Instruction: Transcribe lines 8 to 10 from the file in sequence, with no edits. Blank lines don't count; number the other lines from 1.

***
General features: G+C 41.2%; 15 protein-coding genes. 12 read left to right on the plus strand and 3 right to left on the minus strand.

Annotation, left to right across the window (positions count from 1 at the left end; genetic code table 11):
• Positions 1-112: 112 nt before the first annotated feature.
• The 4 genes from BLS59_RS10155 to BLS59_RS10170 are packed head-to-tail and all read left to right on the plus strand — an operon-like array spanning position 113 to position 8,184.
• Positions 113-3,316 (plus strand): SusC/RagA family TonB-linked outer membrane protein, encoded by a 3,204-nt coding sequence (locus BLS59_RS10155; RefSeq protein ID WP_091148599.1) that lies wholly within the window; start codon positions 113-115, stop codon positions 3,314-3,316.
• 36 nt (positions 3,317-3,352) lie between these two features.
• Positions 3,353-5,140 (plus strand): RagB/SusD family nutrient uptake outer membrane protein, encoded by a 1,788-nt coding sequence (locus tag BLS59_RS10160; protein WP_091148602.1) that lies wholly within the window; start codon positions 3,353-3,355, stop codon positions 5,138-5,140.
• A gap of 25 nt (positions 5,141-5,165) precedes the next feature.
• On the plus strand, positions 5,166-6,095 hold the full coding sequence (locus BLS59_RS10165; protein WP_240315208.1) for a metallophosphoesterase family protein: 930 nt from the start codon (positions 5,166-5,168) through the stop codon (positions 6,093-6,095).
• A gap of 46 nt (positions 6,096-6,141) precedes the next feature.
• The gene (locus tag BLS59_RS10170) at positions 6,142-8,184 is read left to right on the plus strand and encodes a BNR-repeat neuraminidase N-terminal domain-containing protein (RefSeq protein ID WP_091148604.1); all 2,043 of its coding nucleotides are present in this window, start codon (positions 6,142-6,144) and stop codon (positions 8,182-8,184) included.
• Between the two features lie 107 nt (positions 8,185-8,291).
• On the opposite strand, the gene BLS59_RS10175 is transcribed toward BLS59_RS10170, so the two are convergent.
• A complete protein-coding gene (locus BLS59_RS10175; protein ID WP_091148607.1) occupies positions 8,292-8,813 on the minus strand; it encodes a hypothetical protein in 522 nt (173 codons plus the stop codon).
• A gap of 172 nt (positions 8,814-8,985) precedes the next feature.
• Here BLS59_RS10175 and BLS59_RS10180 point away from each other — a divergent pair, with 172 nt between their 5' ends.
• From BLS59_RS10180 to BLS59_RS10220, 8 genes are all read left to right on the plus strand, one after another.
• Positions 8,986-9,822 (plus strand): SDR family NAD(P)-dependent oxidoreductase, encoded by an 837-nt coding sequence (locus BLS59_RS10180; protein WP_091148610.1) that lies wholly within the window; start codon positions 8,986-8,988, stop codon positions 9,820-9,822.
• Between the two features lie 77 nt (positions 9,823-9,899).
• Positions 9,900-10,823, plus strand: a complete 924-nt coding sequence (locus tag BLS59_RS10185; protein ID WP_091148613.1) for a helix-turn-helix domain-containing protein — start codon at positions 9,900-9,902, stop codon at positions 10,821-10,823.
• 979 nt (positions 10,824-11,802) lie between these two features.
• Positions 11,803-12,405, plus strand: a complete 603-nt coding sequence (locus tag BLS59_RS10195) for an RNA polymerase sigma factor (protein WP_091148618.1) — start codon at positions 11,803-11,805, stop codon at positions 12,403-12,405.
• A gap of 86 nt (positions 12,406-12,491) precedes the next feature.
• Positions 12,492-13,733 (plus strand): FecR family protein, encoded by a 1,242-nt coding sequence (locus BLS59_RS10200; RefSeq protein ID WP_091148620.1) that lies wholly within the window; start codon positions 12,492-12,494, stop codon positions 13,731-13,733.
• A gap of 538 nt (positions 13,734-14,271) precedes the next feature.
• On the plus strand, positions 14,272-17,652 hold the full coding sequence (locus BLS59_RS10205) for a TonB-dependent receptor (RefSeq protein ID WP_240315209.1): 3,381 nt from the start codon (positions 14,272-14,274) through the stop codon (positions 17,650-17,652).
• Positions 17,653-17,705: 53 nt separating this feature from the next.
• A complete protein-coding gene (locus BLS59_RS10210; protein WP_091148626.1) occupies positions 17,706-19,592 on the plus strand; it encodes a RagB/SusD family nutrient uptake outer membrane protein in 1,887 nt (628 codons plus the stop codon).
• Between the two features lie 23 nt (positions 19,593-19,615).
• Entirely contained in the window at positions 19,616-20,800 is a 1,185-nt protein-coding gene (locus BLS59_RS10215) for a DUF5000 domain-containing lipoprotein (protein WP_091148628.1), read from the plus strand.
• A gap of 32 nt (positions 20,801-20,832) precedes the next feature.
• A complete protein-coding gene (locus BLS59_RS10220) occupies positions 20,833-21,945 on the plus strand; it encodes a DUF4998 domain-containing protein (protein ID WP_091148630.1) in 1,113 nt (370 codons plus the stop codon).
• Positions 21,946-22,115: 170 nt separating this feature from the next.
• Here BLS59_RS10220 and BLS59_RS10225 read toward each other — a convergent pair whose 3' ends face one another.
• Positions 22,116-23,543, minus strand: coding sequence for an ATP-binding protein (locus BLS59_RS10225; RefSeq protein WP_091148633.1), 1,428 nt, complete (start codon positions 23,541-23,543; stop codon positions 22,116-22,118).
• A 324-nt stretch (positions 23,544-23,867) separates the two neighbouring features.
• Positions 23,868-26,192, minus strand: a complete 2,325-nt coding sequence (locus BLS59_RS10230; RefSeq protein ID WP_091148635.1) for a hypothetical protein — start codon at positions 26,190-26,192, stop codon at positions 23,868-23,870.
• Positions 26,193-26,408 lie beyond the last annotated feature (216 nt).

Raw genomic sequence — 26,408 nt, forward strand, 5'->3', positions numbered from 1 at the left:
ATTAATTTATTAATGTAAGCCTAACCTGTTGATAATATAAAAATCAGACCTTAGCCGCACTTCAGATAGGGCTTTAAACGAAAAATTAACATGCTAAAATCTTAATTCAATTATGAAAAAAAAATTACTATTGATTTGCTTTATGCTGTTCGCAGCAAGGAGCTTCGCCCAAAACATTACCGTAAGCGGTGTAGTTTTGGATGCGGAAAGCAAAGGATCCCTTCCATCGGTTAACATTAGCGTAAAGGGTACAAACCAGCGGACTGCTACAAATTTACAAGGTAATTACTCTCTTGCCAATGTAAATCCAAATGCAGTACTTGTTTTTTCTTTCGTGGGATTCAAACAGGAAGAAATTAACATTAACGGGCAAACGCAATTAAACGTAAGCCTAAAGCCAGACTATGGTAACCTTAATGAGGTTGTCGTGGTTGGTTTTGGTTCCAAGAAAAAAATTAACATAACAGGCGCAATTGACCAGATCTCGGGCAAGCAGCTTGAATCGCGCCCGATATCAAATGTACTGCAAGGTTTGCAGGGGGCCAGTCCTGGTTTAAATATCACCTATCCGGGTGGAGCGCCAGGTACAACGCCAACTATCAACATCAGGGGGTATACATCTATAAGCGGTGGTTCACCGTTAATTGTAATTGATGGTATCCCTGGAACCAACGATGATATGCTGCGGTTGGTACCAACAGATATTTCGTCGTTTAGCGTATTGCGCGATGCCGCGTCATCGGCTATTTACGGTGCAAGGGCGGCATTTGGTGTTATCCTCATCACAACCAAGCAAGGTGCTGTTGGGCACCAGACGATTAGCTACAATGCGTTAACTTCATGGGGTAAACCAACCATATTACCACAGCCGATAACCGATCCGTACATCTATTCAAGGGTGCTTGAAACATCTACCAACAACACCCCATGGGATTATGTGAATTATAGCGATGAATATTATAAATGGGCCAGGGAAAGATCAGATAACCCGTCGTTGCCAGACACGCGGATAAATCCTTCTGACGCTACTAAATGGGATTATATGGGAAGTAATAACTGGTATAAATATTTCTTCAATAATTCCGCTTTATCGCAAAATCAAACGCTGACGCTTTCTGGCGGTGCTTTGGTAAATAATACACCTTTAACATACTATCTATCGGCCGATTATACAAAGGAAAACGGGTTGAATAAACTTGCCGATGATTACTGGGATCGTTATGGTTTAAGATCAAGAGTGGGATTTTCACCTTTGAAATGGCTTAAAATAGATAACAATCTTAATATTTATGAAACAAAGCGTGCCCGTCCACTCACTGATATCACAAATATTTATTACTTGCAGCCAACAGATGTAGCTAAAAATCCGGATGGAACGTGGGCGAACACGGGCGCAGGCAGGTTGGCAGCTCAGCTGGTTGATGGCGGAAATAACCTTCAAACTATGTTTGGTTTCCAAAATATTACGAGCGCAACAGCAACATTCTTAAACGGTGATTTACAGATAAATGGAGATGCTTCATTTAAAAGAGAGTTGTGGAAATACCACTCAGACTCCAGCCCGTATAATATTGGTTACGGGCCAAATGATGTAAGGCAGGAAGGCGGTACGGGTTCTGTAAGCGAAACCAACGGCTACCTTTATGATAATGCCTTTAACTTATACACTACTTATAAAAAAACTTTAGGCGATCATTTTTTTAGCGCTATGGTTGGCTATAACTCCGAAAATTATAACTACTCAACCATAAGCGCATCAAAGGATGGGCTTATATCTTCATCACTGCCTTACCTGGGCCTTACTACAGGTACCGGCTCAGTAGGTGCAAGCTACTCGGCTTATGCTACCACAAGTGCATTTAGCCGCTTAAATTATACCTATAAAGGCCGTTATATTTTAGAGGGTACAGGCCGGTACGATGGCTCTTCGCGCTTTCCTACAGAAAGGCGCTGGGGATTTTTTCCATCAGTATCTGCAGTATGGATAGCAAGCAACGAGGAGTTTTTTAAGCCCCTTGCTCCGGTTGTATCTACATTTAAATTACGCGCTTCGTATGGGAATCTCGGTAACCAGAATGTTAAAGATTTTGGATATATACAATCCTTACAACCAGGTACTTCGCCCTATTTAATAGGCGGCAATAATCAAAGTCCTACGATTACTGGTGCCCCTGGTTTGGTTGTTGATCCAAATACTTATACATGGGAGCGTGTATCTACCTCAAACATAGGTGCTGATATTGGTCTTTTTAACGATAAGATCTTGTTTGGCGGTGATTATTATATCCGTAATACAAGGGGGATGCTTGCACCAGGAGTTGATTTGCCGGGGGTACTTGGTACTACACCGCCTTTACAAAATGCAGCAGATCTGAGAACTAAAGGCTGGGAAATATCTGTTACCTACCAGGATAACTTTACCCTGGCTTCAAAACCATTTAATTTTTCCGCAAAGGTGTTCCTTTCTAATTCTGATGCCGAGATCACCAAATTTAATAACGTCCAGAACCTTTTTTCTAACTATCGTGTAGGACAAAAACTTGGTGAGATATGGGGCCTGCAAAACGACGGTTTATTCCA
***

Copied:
• A gap of 25 nt (positions 5,141-5,165) precedes the next feature.
• On the plus strand, positions 5,166-6,095 hold the full coding sequence (locus BLS59_RS10165; protein WP_240315208.1) for a metallophosphoesterase family protein: 930 nt from the start codon (positions 5,166-5,168) through the stop codon (positions 6,093-6,095).
• A gap of 46 nt (positions 6,096-6,141) precedes the next feature.